So yes, college football is changing. The end of the world as we know it has arrived. But it is not the end of college football. It’s college football’s financial renaissance, a rebirth as it sheds a skin it should have escaped long ago.

College athletes deserved to be paid. But the hurdles that arrive in tandem, like answering the how and how much, always have been too high to clear for the world of college sports that legislates at a glacial pace. Ironically, college football now has accidentally legislated itself into a pay-for-play open market, but not everyone is willing to pay … yet. Places that want to win will figure it out soon enough.

I love college football, and if you love something, you don’t want to see it hurt people. And for decades since the television money in the sport has exploded, college football has hurt people. It has churned players through programs on a conveyor belt and squeezed their value into coaching salaries and facilities. The lucky ones moved on to pro careers, but most of them had their value arbitrarily restricted during the time when they’re most valuable, solely because that’s always the way it had been done.

College football’s renaissance was always going to be a road filled with potholes and speed bumps. The sport is hitting them often now, and people in the car are complaining. Anyone who believed introducing financial freedom wasn’t going to cause problems was naive.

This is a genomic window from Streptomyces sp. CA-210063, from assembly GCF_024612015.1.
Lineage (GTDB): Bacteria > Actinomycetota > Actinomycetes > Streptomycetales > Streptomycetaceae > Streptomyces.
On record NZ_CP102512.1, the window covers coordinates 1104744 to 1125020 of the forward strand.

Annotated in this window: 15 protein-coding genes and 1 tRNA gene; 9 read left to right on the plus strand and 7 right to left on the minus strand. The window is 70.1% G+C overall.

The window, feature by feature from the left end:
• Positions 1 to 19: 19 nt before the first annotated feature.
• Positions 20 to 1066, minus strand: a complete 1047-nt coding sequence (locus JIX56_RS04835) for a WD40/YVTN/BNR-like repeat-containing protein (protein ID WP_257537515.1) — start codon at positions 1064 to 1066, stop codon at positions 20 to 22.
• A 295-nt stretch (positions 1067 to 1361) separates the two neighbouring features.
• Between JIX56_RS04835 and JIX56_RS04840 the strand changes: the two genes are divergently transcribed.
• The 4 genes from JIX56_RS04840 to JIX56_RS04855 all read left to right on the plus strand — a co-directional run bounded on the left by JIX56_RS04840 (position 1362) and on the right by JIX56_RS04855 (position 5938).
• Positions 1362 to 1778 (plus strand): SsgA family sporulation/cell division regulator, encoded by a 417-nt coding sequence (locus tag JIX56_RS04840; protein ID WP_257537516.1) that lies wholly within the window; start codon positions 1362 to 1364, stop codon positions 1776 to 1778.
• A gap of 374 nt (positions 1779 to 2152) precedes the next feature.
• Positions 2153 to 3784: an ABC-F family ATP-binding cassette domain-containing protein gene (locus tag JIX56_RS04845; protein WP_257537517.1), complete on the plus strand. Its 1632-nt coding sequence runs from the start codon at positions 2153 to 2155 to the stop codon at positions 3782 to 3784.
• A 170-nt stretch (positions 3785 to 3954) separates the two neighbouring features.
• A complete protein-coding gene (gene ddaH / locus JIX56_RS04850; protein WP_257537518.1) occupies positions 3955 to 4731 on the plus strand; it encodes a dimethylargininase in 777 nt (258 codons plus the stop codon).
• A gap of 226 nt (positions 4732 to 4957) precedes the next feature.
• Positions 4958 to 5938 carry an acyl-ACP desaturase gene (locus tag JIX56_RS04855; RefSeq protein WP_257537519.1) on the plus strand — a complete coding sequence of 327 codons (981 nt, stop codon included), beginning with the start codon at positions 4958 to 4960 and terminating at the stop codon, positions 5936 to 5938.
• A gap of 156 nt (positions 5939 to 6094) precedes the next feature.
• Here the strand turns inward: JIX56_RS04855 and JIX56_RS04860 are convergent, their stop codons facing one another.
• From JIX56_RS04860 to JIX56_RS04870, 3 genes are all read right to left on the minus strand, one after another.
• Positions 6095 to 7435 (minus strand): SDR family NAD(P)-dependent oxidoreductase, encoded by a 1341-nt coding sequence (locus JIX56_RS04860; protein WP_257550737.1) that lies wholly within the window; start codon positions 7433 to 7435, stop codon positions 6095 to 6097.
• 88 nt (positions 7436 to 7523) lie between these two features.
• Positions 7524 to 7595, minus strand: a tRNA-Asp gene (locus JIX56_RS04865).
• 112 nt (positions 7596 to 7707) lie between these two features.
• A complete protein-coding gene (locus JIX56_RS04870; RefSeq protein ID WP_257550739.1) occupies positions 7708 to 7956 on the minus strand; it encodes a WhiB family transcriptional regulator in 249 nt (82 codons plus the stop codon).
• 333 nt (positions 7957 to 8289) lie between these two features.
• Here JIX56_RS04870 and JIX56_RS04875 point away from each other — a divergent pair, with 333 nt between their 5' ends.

But sometimes you do difficult things because they’re the right thing to do. And sometimes you do difficult things because the Supreme Court makes you. Either way, doing the right thing is often not the easy thing. College football is dealing with that reality now.

Avoiding the problems college football is wrestling with now would mean holding firm to a system that the Supreme Court described in the same way that anyone who could hold their nose long enough to closely examine would see, too.

“The NCAA’s business model would be flatly illegal in almost any other industry in America,” Justice Brett Kavanaugh wrote in his concurring opinion. “The NCAA is not above the law.”

So all these headaches, from star players leaving campuses to collectives simultaneously raising eyebrows and player wages across the sport? They’re problems caused by pipe dreams, willful ignorance and inaction, not fans or media who could see the obvious injustice and pointed it out at every opportunity.

Universities that made up the NCAA could easily have seen this sea change coming and tried to ease into common-sense legislation and a more fair and equitable system. Instead, they held onto a dream that they could count on the status quo in perpetuity. Instead, the Supreme Court sent a shock to the system.

Member schools and administrators were wholly unprepared for this new world, and the blame for the upheaval in the sport sits squarely on their shoulders. Still, that upheaval is merely a rapid, unsettling evolution. It is not the beginning of the end.